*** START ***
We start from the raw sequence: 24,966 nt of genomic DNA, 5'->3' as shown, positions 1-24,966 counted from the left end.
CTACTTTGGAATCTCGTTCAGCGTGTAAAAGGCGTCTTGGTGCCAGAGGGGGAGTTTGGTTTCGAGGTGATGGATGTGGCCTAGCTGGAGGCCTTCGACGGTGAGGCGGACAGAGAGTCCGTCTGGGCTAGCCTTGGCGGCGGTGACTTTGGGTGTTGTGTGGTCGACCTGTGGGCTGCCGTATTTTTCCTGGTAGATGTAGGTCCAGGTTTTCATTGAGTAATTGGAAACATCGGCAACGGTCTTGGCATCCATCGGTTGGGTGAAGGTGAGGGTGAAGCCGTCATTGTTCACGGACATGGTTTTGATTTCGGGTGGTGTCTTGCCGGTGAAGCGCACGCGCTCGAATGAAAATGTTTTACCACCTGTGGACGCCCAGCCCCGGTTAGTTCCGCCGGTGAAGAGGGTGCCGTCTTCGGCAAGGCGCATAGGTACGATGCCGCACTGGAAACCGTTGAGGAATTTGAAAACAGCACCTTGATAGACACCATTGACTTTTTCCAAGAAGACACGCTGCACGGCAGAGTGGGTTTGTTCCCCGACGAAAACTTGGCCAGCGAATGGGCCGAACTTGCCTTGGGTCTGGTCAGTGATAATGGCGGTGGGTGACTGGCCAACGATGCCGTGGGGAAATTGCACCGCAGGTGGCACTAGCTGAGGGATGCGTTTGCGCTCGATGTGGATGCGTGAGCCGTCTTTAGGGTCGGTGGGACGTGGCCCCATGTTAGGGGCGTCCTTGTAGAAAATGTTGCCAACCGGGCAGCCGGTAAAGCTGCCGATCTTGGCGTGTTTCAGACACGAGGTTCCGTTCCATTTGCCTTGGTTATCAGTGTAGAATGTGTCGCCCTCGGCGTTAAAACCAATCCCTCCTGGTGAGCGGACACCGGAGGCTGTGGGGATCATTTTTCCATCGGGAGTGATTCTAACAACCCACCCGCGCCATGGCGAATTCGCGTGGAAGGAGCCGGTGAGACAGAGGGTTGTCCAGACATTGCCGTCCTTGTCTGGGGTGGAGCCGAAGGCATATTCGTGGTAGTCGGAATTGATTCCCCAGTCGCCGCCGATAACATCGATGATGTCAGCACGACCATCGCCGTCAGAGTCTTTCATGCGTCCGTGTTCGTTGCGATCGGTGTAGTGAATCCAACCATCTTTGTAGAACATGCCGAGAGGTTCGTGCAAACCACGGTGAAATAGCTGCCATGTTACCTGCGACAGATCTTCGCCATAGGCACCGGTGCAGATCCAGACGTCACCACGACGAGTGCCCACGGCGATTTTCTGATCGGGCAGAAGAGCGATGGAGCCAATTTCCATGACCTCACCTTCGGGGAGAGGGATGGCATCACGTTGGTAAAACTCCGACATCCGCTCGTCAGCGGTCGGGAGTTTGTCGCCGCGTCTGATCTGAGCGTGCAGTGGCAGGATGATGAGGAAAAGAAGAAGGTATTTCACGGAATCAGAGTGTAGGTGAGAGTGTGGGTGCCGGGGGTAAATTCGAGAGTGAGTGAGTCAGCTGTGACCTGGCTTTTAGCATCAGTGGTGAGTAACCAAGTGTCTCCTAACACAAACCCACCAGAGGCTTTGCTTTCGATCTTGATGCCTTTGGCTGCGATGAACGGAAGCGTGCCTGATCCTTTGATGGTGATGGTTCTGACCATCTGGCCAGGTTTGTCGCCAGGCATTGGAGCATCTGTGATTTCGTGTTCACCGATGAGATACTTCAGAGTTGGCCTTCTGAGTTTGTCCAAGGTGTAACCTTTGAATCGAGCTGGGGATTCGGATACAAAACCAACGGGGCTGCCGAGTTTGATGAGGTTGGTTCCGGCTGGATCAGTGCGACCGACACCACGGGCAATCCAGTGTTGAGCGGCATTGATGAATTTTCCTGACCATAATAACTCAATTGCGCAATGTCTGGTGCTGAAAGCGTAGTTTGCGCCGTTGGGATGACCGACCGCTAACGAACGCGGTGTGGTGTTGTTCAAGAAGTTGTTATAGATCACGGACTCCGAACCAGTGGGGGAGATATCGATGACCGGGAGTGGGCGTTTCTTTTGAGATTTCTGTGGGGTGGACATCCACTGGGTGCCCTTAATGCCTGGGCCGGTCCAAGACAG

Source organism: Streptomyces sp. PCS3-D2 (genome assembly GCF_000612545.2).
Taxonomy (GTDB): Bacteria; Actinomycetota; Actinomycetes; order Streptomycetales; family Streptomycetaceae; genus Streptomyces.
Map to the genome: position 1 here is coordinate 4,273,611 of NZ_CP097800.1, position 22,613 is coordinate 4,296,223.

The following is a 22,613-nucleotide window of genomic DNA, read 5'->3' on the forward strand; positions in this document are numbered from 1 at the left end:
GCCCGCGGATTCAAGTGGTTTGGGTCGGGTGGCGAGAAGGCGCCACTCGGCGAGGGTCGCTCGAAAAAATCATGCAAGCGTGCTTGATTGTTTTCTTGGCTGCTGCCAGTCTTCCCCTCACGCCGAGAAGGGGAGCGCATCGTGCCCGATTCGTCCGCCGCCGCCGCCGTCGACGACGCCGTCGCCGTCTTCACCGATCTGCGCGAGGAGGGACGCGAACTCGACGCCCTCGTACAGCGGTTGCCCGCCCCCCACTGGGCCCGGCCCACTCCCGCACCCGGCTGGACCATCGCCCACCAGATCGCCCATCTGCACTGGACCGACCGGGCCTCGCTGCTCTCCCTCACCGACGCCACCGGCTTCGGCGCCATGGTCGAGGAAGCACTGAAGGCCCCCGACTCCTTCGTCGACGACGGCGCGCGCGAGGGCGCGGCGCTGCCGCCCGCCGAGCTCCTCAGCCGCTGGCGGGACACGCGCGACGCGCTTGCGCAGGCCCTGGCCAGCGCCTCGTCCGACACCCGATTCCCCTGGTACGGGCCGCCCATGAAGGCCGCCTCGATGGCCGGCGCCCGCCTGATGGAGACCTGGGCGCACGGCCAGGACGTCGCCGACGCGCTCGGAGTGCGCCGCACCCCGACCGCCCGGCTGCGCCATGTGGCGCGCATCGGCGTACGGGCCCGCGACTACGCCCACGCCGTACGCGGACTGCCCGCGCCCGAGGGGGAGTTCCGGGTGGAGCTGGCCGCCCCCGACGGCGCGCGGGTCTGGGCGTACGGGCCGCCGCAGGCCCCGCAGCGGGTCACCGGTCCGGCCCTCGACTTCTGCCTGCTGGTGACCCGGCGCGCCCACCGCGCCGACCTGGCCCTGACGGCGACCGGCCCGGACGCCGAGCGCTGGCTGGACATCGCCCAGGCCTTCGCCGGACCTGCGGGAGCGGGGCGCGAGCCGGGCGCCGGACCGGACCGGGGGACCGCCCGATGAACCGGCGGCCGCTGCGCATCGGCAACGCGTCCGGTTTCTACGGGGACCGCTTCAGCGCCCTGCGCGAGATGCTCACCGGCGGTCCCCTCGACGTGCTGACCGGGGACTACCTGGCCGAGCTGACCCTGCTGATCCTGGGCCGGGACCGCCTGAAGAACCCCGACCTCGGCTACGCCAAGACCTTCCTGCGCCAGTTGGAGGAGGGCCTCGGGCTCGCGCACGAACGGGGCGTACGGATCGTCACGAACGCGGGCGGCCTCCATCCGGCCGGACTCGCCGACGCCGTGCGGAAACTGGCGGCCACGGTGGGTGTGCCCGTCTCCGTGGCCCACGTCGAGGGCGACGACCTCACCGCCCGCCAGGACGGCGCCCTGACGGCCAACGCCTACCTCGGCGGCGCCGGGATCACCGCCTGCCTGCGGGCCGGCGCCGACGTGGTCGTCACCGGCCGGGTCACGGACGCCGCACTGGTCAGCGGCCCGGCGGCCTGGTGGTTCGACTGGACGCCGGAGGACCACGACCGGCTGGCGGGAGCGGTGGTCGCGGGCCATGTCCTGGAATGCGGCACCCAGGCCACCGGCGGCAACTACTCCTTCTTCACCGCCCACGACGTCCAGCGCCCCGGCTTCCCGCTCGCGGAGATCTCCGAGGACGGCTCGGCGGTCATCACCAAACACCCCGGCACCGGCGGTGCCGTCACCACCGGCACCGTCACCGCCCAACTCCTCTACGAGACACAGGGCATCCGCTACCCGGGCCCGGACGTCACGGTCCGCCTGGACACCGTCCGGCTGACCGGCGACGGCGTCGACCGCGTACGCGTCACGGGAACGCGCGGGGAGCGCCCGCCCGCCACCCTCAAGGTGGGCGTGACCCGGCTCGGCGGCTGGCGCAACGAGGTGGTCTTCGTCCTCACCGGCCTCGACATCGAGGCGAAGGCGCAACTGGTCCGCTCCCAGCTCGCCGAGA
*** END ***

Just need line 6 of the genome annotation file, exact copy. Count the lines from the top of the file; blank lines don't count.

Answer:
The following is a 22,613-nucleotide window of genomic DNA, read 5'->3' on the forward strand; positions in this document are numbered from 1 at the left end: